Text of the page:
However there were two major problems with the Voluntopia concept: First, users were often confused when moving between the real and virtual worlds. We called this the cognitive divide. Second, we needed to find a way to reduce the cycle of gameplay. Users expected continuous and near instant feedback in the gaming environment, which was incompatible with the length of time it took to complete in-person volunteering activities.


To address these conceptual problems we returned to research, looking for examples of apps that successfully solved analogous problems. We explored everything from gaming apps like Pokemon Go, to platforms that stitch together virtual and in-person experiences, like Uber and Lyft. We also took a more critical approach to understanding contemporary trends in volunteering. This latter exploration led us to something interesting and unexpected: microvolunteering.

Microvolunteering: A task done by a volunteer, or a team of volunteers, without payment, either online via an internet-connected device, or offline in small increments of time...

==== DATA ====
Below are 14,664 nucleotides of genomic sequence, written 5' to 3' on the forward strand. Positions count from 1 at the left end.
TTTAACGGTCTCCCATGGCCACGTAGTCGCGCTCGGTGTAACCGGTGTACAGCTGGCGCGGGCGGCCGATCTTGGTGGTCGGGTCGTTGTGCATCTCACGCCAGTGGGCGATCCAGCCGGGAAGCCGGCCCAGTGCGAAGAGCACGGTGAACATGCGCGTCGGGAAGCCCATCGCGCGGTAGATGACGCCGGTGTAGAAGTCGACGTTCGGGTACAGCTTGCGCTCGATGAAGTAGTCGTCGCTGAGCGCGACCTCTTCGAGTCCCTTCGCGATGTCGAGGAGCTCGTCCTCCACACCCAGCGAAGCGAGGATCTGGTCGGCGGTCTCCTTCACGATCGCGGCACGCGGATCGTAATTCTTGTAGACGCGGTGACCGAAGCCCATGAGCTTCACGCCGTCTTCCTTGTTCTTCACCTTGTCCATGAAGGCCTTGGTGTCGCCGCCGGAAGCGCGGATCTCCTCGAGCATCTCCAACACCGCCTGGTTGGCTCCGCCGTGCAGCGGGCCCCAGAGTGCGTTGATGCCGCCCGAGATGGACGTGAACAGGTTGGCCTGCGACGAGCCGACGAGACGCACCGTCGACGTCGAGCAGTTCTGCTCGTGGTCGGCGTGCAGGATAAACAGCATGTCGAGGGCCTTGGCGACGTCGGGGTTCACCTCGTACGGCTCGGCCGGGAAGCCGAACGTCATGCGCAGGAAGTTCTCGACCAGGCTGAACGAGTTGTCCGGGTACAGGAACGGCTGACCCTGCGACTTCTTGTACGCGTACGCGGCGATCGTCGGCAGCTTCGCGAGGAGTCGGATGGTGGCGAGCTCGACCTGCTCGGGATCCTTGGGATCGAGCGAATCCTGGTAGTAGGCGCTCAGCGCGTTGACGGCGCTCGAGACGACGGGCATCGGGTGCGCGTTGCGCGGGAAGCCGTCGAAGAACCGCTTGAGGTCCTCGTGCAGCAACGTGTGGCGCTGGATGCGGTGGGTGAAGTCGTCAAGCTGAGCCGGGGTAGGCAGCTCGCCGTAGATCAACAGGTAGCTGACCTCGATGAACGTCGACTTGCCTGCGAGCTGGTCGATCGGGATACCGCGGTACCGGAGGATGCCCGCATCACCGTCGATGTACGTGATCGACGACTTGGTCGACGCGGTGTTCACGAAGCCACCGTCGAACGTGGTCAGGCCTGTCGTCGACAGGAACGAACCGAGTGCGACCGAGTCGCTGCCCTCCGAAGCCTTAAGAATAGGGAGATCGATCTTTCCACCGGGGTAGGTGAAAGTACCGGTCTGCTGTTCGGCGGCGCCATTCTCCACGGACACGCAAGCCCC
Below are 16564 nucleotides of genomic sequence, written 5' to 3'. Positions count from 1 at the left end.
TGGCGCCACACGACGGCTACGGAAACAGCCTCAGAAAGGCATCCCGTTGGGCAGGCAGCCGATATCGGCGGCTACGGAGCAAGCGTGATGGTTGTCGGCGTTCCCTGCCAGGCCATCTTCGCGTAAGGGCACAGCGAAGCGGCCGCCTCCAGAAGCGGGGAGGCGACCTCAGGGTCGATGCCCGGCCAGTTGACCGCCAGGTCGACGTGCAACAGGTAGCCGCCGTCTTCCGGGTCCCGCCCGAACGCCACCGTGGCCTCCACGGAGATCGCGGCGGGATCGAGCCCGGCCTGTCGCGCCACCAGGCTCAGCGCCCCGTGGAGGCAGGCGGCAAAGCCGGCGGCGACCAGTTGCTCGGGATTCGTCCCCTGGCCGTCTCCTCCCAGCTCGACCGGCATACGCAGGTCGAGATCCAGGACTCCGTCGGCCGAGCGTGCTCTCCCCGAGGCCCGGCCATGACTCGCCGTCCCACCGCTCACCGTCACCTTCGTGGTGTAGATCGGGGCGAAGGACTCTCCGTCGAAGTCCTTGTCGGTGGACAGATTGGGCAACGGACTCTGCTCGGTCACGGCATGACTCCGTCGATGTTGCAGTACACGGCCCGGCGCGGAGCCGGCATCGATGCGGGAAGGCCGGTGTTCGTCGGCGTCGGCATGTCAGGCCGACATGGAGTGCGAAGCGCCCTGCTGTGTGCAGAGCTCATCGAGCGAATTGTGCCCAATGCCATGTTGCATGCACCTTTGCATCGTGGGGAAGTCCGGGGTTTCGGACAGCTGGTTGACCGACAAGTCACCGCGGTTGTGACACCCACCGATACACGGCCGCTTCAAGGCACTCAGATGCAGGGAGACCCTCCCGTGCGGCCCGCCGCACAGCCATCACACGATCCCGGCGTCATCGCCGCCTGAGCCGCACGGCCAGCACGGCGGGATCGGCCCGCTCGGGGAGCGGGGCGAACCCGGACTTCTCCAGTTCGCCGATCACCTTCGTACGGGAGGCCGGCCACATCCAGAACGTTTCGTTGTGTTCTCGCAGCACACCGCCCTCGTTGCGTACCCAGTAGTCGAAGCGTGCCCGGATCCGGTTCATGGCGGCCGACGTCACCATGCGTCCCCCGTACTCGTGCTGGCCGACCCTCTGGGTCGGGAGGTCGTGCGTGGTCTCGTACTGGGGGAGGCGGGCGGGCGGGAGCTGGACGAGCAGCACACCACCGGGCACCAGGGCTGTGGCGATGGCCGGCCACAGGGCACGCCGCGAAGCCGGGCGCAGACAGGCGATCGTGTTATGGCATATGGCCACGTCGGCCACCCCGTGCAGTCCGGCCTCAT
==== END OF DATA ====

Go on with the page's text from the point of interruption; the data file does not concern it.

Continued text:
Microvolunteering wasn’t a panacea, but it offered a testable solution to a number of problems with the existing concept. First, it moved the entire platform online, which partly addressed the cognitive divide between the real and virtual worlds. Second, it reduced the cycle of gameplay; microvolunteering opportunities typically take 10-15 minutes to complete, keeping users engaged. Interestingly, there are a ton of existing platforms for microvolunteering, but most users only participate 1-2 times before losing interest. Gamifying the experience through our Voluntopia platform could provide the incentive for sustained user engagement.